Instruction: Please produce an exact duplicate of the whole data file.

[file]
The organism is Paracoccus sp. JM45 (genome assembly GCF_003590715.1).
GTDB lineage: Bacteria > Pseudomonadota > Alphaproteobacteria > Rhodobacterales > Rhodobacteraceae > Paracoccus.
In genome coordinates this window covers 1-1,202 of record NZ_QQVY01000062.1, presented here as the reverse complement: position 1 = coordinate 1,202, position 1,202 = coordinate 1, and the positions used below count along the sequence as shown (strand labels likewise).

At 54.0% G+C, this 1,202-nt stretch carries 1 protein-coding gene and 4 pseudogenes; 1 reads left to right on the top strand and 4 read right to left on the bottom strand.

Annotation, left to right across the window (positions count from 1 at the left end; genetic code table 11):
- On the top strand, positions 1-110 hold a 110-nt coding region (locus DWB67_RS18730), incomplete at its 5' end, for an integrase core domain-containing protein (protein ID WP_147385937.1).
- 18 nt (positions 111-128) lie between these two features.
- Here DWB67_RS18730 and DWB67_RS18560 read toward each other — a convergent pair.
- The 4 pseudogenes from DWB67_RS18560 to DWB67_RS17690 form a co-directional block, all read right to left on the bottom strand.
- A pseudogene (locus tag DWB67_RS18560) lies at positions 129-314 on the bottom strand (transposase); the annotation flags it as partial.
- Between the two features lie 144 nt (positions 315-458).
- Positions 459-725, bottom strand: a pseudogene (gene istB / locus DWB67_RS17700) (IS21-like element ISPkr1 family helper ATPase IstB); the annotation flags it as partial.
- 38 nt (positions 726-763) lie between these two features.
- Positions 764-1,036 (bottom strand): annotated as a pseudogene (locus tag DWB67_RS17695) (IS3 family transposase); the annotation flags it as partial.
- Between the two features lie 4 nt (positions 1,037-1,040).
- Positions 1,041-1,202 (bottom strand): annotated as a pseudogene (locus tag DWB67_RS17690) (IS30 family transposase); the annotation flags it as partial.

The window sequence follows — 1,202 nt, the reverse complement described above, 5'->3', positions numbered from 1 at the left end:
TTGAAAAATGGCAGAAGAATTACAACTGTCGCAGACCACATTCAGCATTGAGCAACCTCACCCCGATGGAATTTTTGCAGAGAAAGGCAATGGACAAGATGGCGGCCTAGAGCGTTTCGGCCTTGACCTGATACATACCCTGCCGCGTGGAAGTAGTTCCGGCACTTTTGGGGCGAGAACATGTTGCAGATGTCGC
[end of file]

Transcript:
The organism is Paracoccus sp. JM45 (genome assembly GCF_003590715.1).
GTDB lineage: Bacteria > Pseudomonadota > Alphaproteobacteria > Rhodobacterales > Rhodobacteraceae > Paracoccus.
In genome coordinates this window covers 1-1,202 of record NZ_QQVY01000062.1, presented here as the reverse complement: position 1 = coordinate 1,202, position 1,202 = coordinate 1, and the positions used below count along the sequence as shown (strand labels likewise).

At 54.0% G+C, this 1,202-nt stretch carries 1 protein-coding gene and 4 pseudogenes; 1 reads left to right on the top strand and 4 read right to left on the bottom strand.

Annotation, left to right across the window (positions count from 1 at the left end; genetic code table 11):
- On the top strand, positions 1-110 hold a 110-nt coding region (locus DWB67_RS18730), incomplete at its 5' end, for an integrase core domain-containing protein (protein ID WP_147385937.1).
- 18 nt (positions 111-128) lie between these two features.
- Here DWB67_RS18730 and DWB67_RS18560 read toward each other — a convergent pair.
- The 4 pseudogenes from DWB67_RS18560 to DWB67_RS17690 form a co-directional block, all read right to left on the bottom strand.
- A pseudogene (locus tag DWB67_RS18560) lies at positions 129-314 on the bottom strand (transposase); the annotation flags it as partial.
- Between the two features lie 144 nt (positions 315-458).
- Positions 459-725, bottom strand: a pseudogene (gene istB / locus DWB67_RS17700) (IS21-like element ISPkr1 family helper ATPase IstB); the annotation flags it as partial.
- 38 nt (positions 726-763) lie between these two features.
- Positions 764-1,036 (bottom strand): annotated as a pseudogene (locus tag DWB67_RS17695) (IS3 family transposase); the annotation flags it as partial.
- Between the two features lie 4 nt (positions 1,037-1,040).
- Positions 1,041-1,202 (bottom strand): annotated as a pseudogene (locus tag DWB67_RS17690) (IS30 family transposase); the annotation flags it as partial.

The window sequence follows — 1,202 nt, the reverse complement described above, 5'->3', positions numbered from 1 at the left end:
TTGAAAAATGGCAGAAGAATTACAACTGTCGCAGACCACATTCAGCATTGAGCAACCTCACCCCGATGGAATTTTTGCAGAGAAAGGCAATGGACAAGATGGCGGCCTAGAGCGTTTCGGCCTTGACCTGATACATACCCTGCCGCGTGGAAGTAGTTCCGGCACTTTTGGGGCGAGAACATGTTGCAGATGTCGC